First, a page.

Educational Innovations in and Outside the Home
Friday, November 13, 2015: 1:30 PM-3:00 PM
Miami Lecture Hall (Hyatt Regency Miami)
*Names in bold indicate Presenter
Panel Organizers: Brad Hershbein, W.E. Upjohn Institute
Panel Chairs: Seth Gershenson, American University
Discussants: Marcus Dillender, W.E. Upjohn Institute
Social science research in a variety of specific disciplines has consistently shown that educational interventions in early childhood can have a significant impact on later academic and socioeconomic outcomes. But much remains unknown about the relative importance of interventions that take place in the home (either through direct parent interaction or other means), outside the home (through both center- and school-based programs), and how they interact. Furthermore, as the children of immigrants become a rising share of all children in the country due to changing demographics, it is imperative for policymakers to understand whether and which interventions reach children from different ethnic and lingual backgrounds.
The four papers in this panel touch on all these themes from a variety of perspectives and disciplines. Each investigates a specific early childhood intervention using rigorous methodology. The first paper examines the impacts of exposure to Sesame Street, one of the earliest wide-scale educational television programs and perhaps the first MOOC intended for young children, finding that children who had greater access to the program showed improvement on short-run educational outcomes, although these effects may have faded over the lifecourse. The second paper offers a large-scale examination of the effects of publicly funded and provided pre-Kindergarten on academic outcomes, paying careful attention to the possibility of different impacts on different types of students and from programs of varying quality. The third and forth papers specifically look at the children of immigrants. The third paper demonstrates that academic outcomes for these children improve the most when home-based (quality parental time with children) and center-based (formal learning) activities take place in concert. Finally, the fourth paper suggests ready demand for bilingual pre-Kindergarten programs, with both take-up and the likelihood of mothers working increasing with these programs’ introduction, but also that limited resources may be insufficient to meet demand.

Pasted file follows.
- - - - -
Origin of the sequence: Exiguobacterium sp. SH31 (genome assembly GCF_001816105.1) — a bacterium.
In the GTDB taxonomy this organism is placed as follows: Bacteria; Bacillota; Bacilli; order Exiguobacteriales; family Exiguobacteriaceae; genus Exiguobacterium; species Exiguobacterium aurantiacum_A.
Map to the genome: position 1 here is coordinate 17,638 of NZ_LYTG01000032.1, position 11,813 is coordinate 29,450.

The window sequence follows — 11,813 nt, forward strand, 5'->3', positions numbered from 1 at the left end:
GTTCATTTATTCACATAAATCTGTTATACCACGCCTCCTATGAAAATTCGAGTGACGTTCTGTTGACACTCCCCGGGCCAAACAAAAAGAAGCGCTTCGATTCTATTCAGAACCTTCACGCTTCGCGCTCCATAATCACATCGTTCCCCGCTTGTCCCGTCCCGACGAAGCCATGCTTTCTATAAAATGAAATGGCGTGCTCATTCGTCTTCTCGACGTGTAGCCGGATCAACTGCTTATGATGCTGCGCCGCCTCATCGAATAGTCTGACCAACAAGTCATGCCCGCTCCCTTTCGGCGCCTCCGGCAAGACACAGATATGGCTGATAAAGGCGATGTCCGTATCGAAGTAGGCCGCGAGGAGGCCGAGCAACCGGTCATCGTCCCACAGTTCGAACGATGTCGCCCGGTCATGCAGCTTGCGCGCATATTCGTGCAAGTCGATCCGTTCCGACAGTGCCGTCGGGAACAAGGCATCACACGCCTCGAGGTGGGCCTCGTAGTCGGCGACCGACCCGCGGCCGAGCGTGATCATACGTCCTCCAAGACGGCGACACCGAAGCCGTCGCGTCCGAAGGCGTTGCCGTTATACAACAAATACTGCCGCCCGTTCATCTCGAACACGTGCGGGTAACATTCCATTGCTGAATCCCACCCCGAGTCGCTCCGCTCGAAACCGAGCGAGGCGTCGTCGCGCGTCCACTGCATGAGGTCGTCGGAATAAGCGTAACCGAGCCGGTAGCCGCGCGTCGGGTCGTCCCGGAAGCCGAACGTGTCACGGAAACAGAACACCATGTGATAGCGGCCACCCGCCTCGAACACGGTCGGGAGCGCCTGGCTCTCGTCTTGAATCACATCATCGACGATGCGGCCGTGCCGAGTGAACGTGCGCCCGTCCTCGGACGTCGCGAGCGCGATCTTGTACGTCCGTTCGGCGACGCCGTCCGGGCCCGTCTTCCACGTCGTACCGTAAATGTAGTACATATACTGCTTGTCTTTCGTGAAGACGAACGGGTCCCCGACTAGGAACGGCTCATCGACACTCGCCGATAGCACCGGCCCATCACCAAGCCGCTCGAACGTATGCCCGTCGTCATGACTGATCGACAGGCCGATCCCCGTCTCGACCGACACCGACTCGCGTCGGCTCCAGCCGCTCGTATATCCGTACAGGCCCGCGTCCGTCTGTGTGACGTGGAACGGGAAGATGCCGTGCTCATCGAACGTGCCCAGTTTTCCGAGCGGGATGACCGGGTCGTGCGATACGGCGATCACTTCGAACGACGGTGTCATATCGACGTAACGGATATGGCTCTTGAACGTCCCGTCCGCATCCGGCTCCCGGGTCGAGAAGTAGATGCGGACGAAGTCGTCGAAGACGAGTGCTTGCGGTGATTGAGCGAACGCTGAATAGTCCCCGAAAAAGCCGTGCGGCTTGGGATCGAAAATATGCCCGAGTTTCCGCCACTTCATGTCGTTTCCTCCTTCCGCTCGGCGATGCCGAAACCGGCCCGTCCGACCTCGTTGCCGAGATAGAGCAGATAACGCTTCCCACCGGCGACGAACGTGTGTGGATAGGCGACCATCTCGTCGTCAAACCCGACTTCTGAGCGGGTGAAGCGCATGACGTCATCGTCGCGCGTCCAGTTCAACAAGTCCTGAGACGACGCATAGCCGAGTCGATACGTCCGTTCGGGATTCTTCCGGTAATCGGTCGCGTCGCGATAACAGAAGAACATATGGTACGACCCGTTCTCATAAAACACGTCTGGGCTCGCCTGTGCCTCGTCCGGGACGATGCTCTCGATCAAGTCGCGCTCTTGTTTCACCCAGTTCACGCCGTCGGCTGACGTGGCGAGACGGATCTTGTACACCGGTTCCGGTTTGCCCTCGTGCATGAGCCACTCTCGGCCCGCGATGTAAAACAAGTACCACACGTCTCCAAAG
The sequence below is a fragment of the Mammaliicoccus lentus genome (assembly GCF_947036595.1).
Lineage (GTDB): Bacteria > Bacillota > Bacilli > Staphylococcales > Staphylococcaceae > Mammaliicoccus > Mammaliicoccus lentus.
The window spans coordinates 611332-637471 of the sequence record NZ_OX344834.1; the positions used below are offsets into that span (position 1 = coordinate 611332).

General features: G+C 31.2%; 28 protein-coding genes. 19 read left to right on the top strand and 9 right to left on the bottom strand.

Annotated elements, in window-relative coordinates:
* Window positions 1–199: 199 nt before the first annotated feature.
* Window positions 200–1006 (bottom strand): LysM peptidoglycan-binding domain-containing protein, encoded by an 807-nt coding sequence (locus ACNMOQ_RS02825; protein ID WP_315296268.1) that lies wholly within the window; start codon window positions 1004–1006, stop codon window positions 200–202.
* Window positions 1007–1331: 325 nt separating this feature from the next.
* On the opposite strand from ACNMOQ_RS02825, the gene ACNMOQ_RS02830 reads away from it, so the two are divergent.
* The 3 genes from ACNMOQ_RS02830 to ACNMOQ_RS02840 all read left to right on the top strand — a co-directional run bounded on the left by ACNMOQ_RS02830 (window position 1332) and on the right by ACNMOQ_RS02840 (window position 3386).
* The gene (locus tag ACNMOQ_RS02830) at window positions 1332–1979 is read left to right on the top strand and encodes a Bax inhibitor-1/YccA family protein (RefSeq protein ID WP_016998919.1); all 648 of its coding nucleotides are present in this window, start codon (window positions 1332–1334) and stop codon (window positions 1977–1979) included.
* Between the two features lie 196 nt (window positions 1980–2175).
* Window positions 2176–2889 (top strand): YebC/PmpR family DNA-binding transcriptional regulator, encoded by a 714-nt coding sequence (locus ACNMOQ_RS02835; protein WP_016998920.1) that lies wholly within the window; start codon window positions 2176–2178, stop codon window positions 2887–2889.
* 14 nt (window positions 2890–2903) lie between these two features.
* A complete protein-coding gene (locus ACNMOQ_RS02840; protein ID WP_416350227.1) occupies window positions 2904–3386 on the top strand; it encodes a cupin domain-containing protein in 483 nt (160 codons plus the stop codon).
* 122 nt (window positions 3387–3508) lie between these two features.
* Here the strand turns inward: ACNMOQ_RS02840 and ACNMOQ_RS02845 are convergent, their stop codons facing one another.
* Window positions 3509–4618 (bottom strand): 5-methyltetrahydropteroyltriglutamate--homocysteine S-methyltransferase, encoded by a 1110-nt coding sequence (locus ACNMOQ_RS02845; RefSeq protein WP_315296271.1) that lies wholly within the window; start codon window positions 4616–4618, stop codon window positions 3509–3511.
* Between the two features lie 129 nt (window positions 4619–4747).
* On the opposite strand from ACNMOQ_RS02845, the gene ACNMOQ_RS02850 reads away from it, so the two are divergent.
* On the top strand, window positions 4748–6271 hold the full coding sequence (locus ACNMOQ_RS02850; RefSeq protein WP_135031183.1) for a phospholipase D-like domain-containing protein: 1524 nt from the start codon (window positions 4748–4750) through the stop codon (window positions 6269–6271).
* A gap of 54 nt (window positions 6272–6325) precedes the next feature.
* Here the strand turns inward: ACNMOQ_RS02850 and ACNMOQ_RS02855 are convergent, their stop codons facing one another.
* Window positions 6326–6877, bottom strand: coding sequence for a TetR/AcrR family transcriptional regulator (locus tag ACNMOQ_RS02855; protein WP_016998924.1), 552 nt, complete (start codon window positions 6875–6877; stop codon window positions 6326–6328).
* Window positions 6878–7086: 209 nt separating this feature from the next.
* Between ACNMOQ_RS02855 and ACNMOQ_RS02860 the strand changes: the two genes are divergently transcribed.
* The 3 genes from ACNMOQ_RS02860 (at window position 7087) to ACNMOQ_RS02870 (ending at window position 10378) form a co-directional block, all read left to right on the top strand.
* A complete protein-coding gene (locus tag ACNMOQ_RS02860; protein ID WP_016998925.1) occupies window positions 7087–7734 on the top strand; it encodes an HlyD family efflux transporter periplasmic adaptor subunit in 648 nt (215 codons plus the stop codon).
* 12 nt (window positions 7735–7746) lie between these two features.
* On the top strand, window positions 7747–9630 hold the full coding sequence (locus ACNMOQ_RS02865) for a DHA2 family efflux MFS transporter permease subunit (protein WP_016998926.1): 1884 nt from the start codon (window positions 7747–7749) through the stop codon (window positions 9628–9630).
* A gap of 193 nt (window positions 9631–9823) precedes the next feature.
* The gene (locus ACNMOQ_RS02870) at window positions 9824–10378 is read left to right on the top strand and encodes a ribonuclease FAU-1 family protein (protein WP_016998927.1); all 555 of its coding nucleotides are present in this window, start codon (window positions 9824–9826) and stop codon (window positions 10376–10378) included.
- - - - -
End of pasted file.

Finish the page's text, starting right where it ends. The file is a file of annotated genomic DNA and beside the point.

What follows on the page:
Together, the papers show that interventions that take place both at home (papers 1 and 3) and in a formal learning environment (papers 2, 3, and 4) have strong potential to improve academic outcomes, especially for students of color and those with limited family resources. In fact, the third paper emphasizes the positive interaction between both types of interventions. The panel’s papers as a whole suggest that public policy that improves access to formal learning environments, especially for relatively disadvantaged children, can have sizable positive academic impacts, but that these impacts are likely larger if academic stimulation from parents and high-quality television programming takes place jointly with school-based learning.